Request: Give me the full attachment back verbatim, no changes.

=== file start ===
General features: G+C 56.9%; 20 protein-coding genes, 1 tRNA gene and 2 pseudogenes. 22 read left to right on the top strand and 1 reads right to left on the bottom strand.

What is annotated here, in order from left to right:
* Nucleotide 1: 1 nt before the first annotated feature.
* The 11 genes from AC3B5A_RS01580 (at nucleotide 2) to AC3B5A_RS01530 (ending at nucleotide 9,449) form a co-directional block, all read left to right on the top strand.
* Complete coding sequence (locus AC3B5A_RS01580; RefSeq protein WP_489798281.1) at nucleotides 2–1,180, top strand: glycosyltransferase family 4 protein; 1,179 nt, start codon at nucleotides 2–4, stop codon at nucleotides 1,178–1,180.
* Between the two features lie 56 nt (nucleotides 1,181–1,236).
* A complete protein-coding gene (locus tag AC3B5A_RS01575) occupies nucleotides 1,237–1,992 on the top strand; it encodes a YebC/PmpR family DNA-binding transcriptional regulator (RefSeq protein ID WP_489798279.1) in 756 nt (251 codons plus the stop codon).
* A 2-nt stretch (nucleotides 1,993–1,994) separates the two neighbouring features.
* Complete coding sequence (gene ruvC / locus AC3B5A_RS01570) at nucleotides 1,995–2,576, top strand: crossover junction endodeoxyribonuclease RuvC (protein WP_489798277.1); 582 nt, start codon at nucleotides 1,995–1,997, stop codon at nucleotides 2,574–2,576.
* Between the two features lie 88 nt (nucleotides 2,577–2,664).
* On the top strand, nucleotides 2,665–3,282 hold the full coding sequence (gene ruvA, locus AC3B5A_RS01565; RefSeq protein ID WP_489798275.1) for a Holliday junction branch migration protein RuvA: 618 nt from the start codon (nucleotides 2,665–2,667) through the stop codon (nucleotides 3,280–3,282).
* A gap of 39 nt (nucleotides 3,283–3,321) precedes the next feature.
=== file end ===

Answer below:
General features: G+C 56.9%; 20 protein-coding genes, 1 tRNA gene and 2 pseudogenes. 22 read left to right on the top strand and 1 reads right to left on the bottom strand.

What is annotated here, in order from left to right:
* Nucleotide 1: 1 nt before the first annotated feature.
* The 11 genes from AC3B5A_RS01580 (at nucleotide 2) to AC3B5A_RS01530 (ending at nucleotide 9,449) form a co-directional block, all read left to right on the top strand.
* Complete coding sequence (locus AC3B5A_RS01580; RefSeq protein WP_489798281.1) at nucleotides 2–1,180, top strand: glycosyltransferase family 4 protein; 1,179 nt, start codon at nucleotides 2–4, stop codon at nucleotides 1,178–1,180.
* Between the two features lie 56 nt (nucleotides 1,181–1,236).
* A complete protein-coding gene (locus tag AC3B5A_RS01575) occupies nucleotides 1,237–1,992 on the top strand; it encodes a YebC/PmpR family DNA-binding transcriptional regulator (RefSeq protein ID WP_489798279.1) in 756 nt (251 codons plus the stop codon).
* A 2-nt stretch (nucleotides 1,993–1,994) separates the two neighbouring features.
* Complete coding sequence (gene ruvC / locus AC3B5A_RS01570) at nucleotides 1,995–2,576, top strand: crossover junction endodeoxyribonuclease RuvC (protein WP_489798277.1); 582 nt, start codon at nucleotides 1,995–1,997, stop codon at nucleotides 2,574–2,576.
* Between the two features lie 88 nt (nucleotides 2,577–2,664).
* On the top strand, nucleotides 2,665–3,282 hold the full coding sequence (gene ruvA, locus AC3B5A_RS01565; RefSeq protein ID WP_489798275.1) for a Holliday junction branch migration protein RuvA: 618 nt from the start codon (nucleotides 2,665–2,667) through the stop codon (nucleotides 3,280–3,282).
* A gap of 39 nt (nucleotides 3,283–3,321) precedes the next feature.